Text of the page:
Razer's latest stab at an external GPU case, the $299 Core X, is its most interesting one yet. Like the company's earlier models, it's a way for you to bring the power of a desktop video card to ultraportable laptops. It just does so for much less than the $499 Core v2. And, strangely, it's a better choice for many gamers, since it accepts large 3-slot video cards. The Core v2 only had room for 2.2-slot GPUs. Additionally, the Core X has a beefier 650-watt power supply instead of a slim 500-watt PSU, which gives it room for growth as video cards ans laptops get more energy hungry.
The Razer Blade is back, and it has pretty much all of the features you'd expect from a gaming notebook in 2018. Notably, the company has refined the laptop's design significantly. Gone are the bulky bezels around the last Blade's 14-inch screen. Now there's a 15.6-inch display with incredibly thin borders. With that, the new Razer Blade is ready to face off with the plethora of lighting gaming laptops this year, like the Gigabyte Aero 15X and MSI's GS65 Stealth Thin.
Hasbro isn't wasting much time bringing its board games to Oculus Rooms. As promised, you can now play Boggle in Facebook's social VR space, letting you play the classic word-finding game with up to four pals using Oculus Go or Gear VR headsets. It's far from a technical showcase for VR (surprise: it plays exactly like Boggle), but it's also hard to complain too loudly. This could be alluring if you want to host a virtual board game night that's as much about catching up with friends as it is playing.
When Epic Games revealed its first, albeit limited-time, Fortnite ranked play mode last week, it promised more details on competitive play would arrive soon. We now know a little more on Fortnite's future in the professional ranks -- Epic is pumping $100 million into tournament prize pools in the game's first year as an eSport.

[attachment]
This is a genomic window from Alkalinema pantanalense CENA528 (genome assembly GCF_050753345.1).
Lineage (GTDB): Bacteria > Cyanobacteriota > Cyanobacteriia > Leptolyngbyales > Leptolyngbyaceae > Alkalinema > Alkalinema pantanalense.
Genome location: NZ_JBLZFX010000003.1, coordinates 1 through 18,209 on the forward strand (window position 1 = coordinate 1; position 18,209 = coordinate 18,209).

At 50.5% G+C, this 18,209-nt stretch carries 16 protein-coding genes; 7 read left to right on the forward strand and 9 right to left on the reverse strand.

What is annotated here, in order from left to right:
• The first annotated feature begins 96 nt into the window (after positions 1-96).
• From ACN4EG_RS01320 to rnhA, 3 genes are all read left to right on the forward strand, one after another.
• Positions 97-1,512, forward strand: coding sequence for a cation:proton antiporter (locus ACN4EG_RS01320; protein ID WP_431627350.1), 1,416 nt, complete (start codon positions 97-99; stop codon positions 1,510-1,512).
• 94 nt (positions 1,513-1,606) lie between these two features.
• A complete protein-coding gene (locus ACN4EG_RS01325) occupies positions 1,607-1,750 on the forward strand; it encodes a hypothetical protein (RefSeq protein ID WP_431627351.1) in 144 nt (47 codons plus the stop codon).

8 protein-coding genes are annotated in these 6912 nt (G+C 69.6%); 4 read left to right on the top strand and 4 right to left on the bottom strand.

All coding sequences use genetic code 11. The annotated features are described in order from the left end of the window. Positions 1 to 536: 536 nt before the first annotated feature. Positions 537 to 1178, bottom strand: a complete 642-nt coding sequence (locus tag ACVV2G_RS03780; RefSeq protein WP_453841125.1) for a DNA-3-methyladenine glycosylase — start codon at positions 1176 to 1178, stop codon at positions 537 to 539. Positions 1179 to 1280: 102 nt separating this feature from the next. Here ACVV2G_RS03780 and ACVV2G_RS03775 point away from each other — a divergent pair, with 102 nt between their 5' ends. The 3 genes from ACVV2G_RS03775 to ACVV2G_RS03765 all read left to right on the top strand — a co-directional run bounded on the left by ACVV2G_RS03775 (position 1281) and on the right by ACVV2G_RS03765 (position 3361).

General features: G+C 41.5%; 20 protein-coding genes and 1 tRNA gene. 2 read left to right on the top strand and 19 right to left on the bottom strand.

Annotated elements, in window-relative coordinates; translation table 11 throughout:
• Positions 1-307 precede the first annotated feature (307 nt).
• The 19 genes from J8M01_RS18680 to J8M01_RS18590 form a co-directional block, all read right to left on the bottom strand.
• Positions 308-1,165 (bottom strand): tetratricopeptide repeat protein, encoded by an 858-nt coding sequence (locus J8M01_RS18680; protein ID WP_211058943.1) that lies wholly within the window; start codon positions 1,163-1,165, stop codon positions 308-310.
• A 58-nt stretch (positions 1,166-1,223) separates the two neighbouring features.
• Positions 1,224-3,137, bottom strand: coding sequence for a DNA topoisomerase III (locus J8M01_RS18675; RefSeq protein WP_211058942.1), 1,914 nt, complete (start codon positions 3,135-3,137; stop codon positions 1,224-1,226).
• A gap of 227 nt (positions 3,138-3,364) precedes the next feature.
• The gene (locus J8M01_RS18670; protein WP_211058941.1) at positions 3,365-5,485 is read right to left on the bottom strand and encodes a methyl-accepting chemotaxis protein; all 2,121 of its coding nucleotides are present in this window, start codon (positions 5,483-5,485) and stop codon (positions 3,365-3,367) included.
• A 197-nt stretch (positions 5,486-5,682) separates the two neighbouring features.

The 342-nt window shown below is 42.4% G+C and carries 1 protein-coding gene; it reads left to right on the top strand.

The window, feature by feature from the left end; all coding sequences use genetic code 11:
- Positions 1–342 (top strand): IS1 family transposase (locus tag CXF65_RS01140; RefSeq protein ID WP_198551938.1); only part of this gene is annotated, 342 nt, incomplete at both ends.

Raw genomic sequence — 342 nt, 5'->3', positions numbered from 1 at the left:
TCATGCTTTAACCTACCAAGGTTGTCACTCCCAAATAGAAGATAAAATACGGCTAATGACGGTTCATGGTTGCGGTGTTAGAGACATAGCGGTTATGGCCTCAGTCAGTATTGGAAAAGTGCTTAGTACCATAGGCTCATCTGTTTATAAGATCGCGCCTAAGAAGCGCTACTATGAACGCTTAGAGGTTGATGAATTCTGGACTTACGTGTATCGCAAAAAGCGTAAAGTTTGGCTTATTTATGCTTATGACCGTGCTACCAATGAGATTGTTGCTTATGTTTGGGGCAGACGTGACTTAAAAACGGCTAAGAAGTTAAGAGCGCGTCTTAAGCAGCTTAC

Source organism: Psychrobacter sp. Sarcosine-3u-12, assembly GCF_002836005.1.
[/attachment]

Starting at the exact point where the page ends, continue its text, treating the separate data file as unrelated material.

It sounds like the ESRB could make it harder for indie game developers to sell their games. Recently, the Entertainment Software Ratings Board announced that it will be eliminating free, short-form ratings for digital games according to Gamasutra. While there aren't any laws mandating a rating, if a game isn't rated by the ESRB (or PEGI internationally) good luck purchasing it at a brick and mortar store, or on a console's digital marketplace.
This week on IRL, we're taking a break from the norm. It's a poorly kept secret that our managing editor, James Trew, has an Atari Lynx fetish. At last count, he owned seven of the things, not to mention every game ever made for them. But while Atari officially abandoned the Lynx way back in the '90s, that hasn't stopped creative types from producing new games for the system. Wyvern Tales is one such game, a labor of love by a solo developer that took eight years to build from scratch. It's the Lynx's first JRPG, and according to James, it's pretty impressive. Let's get weird.
The Nintendo Switch might not be the most capable piece of gaming hardware on the market today, but it never ceases to surprise us. Case in point: This morning Capcom announced that last year's terrifying Resident Evil 7 biohazard will be available on Nintendo's latest console later this week. The wrinkle here is that unlike Doom or the forthcoming Wolfenstein 2: The New Colossus, you'll stream the first-person horror-fest's port rather than downloading the game file all at once.
Like Little Big Planet before it, the premise behind Dreams has long confused and infuriated me. Why on Earth would you pay good money for a game in which you work to create smaller games? But after puttering around in what is essentially a console-based development platform during a demo in Santa Monica last week, I realized that this game isn't built for gamers, it's built for artists.